As Halloween approaches in the next few days, we would like to send out a friendly reminder about eye safety at this time. As everyone scrambles to put together the award winning Halloween costume, please remember that ALL contact lenses are medical devices that should be sold and monitored by a medical professional. This includes cosmetic contact lenses that have no prescription in them.
Cosmetic contacts should be fit and monitored by a professional. Contact lenses are not one size fits all. When consumers buy cosmetic contact lens from the internet, flea markets, and small novelty shops, they put themselves at a high risk for serious, even blinding, infections and complications.
If you have purchased this type of cosmetic contact lens, please remove them at any sign of pain or discomfort. If you experience any complications, please visit your eye care professional right away. And, NEVER, share contact lenses between friends!
Here are some interesting articles about this topic.
- PROTECT YOUR EYES FROM SPOOKY CONTACT LENSES AND DANGEROUS COSTUMES, SAYS THE MINNESOTA OPTOMETRIC ASSOCIATION
- Warning for Consumers: Popular Halloween Eye Wear Accessory Can Permanently Damage Eyes!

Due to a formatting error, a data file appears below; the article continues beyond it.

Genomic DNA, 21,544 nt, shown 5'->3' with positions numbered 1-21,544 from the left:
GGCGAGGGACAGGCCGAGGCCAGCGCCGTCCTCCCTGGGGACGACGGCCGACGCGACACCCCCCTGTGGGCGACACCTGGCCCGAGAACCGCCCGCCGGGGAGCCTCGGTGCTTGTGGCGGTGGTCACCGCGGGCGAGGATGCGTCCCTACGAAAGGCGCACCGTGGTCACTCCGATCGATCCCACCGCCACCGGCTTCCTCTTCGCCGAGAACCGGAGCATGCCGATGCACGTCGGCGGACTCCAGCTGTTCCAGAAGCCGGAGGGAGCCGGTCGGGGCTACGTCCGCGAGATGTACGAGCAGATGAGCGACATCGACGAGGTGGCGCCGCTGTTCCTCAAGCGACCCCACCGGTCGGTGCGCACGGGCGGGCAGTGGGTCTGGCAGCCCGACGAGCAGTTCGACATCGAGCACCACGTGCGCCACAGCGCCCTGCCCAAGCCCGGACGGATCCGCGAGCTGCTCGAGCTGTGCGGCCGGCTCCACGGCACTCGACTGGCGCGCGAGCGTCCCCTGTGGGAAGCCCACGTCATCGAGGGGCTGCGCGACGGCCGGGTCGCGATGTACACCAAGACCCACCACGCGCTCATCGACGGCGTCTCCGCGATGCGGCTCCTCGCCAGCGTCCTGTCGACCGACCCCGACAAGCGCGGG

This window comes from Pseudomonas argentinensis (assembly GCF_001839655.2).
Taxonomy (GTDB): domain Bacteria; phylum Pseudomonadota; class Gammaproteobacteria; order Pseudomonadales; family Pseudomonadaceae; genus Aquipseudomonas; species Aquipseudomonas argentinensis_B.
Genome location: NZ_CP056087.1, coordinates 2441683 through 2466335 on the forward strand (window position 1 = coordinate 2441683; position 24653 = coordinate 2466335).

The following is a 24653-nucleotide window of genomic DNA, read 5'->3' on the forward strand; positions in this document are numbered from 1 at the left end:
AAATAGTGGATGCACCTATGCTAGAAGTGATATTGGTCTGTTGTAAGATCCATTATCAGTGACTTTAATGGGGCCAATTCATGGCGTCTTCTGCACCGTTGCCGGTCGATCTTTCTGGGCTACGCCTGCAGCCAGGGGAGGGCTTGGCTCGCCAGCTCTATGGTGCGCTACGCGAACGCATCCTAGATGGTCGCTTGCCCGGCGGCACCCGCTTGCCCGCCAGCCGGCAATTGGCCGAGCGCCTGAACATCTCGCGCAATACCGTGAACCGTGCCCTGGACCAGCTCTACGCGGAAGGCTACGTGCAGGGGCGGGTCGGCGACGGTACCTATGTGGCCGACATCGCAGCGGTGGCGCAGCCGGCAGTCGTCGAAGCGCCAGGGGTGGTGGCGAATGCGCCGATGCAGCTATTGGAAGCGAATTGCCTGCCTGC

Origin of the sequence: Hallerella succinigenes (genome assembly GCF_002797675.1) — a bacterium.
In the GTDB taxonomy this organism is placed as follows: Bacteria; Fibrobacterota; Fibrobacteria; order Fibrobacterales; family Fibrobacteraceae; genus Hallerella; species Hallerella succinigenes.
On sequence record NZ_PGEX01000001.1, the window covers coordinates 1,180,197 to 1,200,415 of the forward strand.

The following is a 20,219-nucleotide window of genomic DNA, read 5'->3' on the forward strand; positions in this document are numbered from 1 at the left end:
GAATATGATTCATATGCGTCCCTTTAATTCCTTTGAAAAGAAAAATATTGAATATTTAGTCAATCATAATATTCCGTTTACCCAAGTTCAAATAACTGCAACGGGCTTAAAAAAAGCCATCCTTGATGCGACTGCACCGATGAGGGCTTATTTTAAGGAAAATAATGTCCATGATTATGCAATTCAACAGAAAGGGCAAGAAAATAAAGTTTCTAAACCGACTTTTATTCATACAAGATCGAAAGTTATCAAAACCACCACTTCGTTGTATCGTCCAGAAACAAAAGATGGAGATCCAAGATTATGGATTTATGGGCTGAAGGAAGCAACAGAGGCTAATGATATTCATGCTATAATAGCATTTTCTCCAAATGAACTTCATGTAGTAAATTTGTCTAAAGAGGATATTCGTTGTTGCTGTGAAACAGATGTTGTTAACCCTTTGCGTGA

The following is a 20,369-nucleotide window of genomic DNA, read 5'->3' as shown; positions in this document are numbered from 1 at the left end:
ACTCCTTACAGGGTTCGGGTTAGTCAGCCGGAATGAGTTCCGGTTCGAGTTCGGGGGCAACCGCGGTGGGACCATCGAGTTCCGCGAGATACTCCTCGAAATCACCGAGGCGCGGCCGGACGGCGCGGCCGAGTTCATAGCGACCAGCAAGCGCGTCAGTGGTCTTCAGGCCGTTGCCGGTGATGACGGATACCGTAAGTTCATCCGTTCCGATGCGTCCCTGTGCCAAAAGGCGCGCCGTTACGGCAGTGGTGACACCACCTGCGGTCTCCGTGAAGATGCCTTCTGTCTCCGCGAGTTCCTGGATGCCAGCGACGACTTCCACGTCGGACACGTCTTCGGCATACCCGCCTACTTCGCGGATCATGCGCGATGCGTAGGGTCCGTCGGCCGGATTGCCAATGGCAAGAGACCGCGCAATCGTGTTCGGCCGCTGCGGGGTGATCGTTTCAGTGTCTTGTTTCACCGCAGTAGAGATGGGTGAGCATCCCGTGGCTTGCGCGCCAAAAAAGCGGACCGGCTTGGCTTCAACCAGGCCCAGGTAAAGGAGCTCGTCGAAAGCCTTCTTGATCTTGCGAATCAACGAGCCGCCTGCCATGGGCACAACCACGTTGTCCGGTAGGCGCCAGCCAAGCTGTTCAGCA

Contact lenses are medical devices that can only dispensed by prescription. Contact lens prescriptions expire after one year (or sooner if the doctor determines a medical reason for a shorter expiration date). Contact lenses must be regarded with the same caution you would use for prescription drugs, which include prescription expiration dates and follow up visits with your eye doctor. Your contact lens prescription will include the power of your contact lenses, the type of contact lenses you wear, the shape of the contact lenses (curvature) and any information determined by the doctor to be necessary for a proper contact lens fit.
Your eyes go through gradual changes in size, shape and physiological requirements (such as oxygen and moisture) while wearing contact lenses. These changes can affect the health of the cornea and need to be monitored annually. The federal government requires contact lens prescriptions to expire after one year for these reasons.